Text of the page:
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Organism activity levels predict marine invertebrate survival during ancient global change extinctions.
Glob Chang Biol. 2017 04; 23(4):1477-1485.GC

Abstract

Multistressor global change, the combined influence of ocean warming, acidification, and deoxygenation, poses a serious threat to marine organisms. Experimental studies imply that organisms with higher levels of activity should be more resilient, but testing this prediction and understanding organism vulnerability at a global scale, over evolutionary timescales, and in natural ecosystems remain challenging. The fossil record, which contains multiple extinctions triggered by multistressor global change, is ideally suited for testing hypotheses at broad geographic, taxonomic, and temporal scales. Here, I assess the importance of activity level for survival of well-skeletonized benthic marine invertebrates over a 100-million-year-long interval (Permian to Jurassic periods) containing four global change extinctions, including the end-Permian and end-Triassic mass extinctions. More active organisms, based on a semiquantitative score incorporating feeding and motility, were significantly more likely to survive during three of the four extinction events (Guadalupian, end-Permian, and end-Triassic). In contrast, activity was not an important control on survival during nonextinction intervals. Both the end-Permian and end-Triassic mass extinctions also triggered abrupt shifts to increased dominance by more active organisms. Although mean activity gradually returned toward pre-extinction values, the net result was a permanent ratcheting of ecosystem-wide activity to higher levels. Selectivity patterns during ancient global change extinctions confirm the hypothesis that higher activity, a proxy for respiratory physiology, is a fundamental control on survival, although the roles of specific physiological traits (such as extracellular pCO2 or aerobic scope) cannot be distinguished. Modern marine ecosystems are dominated by more active organisms, in part because of selectivity ratcheting during these ancient extinctions, so on average may be less vulnerable to global change stressors than ancient counterparts. However, ancient extinctions demonstrate that even active organisms can suffer major extinction when the intensity of environmental disruption is intense.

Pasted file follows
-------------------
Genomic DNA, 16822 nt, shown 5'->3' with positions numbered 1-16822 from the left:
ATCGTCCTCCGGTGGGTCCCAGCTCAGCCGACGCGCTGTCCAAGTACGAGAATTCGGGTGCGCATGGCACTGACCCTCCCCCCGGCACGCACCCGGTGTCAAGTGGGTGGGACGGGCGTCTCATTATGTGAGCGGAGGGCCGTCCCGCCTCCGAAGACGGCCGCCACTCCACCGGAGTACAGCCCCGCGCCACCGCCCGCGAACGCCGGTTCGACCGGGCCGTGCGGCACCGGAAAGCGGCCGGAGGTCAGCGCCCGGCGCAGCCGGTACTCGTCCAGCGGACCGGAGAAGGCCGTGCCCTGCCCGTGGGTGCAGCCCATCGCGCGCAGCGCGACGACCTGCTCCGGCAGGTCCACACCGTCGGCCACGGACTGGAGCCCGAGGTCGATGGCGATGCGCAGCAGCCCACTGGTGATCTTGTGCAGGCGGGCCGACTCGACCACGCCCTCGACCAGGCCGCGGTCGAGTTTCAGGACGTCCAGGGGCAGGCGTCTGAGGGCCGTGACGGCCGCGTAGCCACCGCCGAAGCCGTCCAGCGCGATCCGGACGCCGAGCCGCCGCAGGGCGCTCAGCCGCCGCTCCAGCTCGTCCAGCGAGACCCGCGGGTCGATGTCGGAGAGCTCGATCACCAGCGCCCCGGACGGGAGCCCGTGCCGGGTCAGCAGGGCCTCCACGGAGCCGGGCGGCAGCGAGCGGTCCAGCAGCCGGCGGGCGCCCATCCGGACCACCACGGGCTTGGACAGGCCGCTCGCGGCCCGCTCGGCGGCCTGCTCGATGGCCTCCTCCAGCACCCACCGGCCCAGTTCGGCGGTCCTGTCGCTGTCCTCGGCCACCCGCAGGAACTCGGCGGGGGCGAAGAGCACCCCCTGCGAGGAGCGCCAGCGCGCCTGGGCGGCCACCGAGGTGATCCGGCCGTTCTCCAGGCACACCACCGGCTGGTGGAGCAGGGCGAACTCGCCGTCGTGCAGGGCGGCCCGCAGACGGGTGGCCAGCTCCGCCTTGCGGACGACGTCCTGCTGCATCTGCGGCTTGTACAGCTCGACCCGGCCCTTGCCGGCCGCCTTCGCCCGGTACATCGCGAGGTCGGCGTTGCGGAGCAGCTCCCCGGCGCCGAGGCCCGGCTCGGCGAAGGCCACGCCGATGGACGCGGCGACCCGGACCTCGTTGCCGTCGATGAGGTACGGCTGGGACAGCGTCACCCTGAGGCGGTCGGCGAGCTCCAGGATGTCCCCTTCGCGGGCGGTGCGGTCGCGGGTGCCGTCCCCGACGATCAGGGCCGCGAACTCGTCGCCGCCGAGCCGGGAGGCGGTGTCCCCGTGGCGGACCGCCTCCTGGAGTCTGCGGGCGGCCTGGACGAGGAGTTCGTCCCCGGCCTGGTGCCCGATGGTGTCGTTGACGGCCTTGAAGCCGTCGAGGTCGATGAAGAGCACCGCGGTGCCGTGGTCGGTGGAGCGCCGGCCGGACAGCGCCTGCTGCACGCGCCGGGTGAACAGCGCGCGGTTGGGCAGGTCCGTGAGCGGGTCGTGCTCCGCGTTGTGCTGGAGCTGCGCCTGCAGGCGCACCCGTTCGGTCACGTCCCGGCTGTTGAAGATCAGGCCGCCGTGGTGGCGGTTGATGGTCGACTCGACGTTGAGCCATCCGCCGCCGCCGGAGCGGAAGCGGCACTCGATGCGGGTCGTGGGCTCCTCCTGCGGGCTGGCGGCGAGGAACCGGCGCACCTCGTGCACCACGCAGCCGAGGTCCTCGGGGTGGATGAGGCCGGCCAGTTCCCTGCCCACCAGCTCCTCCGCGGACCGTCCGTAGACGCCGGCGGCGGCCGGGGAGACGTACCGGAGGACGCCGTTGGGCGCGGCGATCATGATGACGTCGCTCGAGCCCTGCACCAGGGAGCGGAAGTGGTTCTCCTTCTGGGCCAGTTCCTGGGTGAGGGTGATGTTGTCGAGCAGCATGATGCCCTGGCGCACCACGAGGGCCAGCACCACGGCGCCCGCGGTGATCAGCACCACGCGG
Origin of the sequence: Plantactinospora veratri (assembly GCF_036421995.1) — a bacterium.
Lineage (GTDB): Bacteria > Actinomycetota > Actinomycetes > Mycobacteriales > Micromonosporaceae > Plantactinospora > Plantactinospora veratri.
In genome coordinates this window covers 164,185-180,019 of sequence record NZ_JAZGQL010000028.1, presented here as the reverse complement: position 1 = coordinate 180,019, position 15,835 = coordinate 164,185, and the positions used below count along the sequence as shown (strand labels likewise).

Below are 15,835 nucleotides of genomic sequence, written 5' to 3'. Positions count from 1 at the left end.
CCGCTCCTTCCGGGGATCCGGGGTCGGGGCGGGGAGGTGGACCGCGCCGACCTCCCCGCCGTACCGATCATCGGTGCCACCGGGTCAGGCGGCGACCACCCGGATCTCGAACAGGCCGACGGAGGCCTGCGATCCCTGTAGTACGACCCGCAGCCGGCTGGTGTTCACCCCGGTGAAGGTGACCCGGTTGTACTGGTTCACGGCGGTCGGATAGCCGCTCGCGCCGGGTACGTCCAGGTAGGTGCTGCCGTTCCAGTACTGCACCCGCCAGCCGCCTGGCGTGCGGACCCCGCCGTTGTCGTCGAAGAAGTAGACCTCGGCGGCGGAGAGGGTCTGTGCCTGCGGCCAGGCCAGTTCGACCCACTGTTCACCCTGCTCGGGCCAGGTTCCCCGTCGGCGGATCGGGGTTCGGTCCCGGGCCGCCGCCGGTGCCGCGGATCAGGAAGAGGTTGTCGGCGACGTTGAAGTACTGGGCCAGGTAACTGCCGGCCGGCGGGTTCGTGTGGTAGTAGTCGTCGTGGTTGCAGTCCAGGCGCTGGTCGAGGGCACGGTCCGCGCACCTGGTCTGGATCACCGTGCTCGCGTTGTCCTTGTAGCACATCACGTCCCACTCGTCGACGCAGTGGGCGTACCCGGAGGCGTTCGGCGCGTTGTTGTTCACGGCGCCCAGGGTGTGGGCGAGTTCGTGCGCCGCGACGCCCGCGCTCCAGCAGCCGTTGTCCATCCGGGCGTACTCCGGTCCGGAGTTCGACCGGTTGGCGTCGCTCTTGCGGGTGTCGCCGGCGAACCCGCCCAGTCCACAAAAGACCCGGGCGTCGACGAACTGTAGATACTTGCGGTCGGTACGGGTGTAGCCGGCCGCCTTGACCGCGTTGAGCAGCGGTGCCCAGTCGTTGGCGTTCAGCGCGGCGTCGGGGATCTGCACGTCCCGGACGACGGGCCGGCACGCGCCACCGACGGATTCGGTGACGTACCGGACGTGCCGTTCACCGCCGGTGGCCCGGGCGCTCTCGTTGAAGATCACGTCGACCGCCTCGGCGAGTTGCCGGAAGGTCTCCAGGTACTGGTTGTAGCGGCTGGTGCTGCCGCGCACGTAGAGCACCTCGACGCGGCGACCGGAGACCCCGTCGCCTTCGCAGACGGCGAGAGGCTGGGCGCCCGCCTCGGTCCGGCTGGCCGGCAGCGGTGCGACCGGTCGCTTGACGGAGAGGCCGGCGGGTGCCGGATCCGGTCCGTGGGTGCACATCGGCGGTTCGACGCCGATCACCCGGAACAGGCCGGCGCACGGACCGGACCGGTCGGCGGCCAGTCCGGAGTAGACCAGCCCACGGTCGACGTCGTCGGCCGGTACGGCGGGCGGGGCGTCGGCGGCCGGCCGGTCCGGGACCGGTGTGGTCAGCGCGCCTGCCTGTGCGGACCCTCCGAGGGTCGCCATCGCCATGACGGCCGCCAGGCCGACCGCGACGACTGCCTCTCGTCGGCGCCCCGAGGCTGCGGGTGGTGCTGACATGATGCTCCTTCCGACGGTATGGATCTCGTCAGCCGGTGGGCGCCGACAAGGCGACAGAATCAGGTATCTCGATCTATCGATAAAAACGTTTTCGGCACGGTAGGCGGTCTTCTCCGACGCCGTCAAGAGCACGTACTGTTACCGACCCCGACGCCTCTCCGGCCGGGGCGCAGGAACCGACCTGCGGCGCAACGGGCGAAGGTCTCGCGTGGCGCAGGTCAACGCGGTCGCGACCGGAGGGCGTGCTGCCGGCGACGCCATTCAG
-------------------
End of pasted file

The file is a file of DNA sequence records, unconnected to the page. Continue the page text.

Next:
Authors+Show Affiliations

Department of Earth and Planetary Sciences, University of California - Santa Cruz, Santa Cruz, CA, 95064, USA.

Pub Type(s)

Journal Article

Language

eng

PubMed ID

27570079

Citation

Clapham, Matthew E.. "Organism Activity Levels Predict Marine Invertebrate Survival During Ancient Global Change Extinctions." Global Change Biology, vol. 23, no. 4, 2017, pp. 1477-1485.
Clapham ME. Organism activity levels predict marine invertebrate survival during ancient global change extinctions. Glob Chang Biol. 2017;23(4):1477-1485.
Clapham, M. E. (2017). Organism activity levels predict marine invertebrate survival during ancient global change extinctions. Global Change Biology, 23(4), 1477-1485. https://doi.org/10.1111/gcb.13484